@Mor - That's why a lot of phones now have a noise that sounds when someone is taking a photo and which cannot be turned off. But computers can be even more dangerous in that sense. I know there are people out there who infect computers with viruses that allow them to control the computer virtually.

So, they can do things like turn the video camera on without the person knowing, or look through or change their files, or steal their identity.

I mean, this is something that seems easy to identify as wrong, but I've also heard of people who deliberately put viruses like this into child porn websites, so they can follow people who visit those websites and report them to the police.


This has become so complicated these days, when most people carry a personal computer around in their pocket and don't think anything of it.

I was reading an article the other day about how a high school student had their phone confiscated by their teacher, who found questionable photos on it and called the police. There were some people in the comment section questioning whether or not the teacher had the right to look in the phone in the first place.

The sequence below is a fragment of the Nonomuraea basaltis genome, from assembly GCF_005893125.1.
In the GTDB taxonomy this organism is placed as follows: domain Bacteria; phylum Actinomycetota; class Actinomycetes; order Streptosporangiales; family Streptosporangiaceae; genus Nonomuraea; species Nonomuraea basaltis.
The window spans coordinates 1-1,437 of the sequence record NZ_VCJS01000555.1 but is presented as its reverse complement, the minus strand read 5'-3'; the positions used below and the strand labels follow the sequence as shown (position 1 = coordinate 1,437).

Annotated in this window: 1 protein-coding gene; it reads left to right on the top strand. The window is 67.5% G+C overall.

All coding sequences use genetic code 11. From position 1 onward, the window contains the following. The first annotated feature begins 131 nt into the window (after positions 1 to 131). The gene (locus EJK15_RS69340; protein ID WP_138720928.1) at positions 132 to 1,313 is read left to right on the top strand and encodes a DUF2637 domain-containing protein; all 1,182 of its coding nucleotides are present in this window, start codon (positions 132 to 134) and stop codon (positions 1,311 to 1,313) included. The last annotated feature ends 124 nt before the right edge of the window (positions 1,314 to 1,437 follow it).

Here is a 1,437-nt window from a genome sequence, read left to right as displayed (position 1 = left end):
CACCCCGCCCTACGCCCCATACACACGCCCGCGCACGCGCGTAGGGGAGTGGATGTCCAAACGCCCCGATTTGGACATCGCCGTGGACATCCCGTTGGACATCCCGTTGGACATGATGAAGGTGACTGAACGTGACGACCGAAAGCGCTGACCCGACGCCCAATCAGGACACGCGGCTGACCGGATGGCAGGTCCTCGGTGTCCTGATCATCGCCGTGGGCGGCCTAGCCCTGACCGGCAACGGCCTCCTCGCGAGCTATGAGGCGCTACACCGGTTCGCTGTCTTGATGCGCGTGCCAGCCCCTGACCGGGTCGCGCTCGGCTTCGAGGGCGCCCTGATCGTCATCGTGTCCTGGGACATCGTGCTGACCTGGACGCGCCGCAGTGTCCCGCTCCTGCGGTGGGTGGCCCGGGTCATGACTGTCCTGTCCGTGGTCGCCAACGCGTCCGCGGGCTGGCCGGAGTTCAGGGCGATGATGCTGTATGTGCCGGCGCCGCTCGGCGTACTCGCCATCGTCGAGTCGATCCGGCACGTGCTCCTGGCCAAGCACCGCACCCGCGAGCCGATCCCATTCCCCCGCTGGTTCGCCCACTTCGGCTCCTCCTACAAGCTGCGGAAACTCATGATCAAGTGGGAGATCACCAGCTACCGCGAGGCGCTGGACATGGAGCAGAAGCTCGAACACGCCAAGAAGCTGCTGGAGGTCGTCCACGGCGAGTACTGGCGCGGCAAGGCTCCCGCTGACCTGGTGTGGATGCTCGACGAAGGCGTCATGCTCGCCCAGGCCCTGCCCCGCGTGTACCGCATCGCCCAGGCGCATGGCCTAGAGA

But schools have to be aware of the fact that students will do things like take pictures under the skirts of their classmates without their consent. I don't think it's unreasonable for a school to basically say, any phone you have at school is essentially the same as your locker, and we have the right to look through it at any time.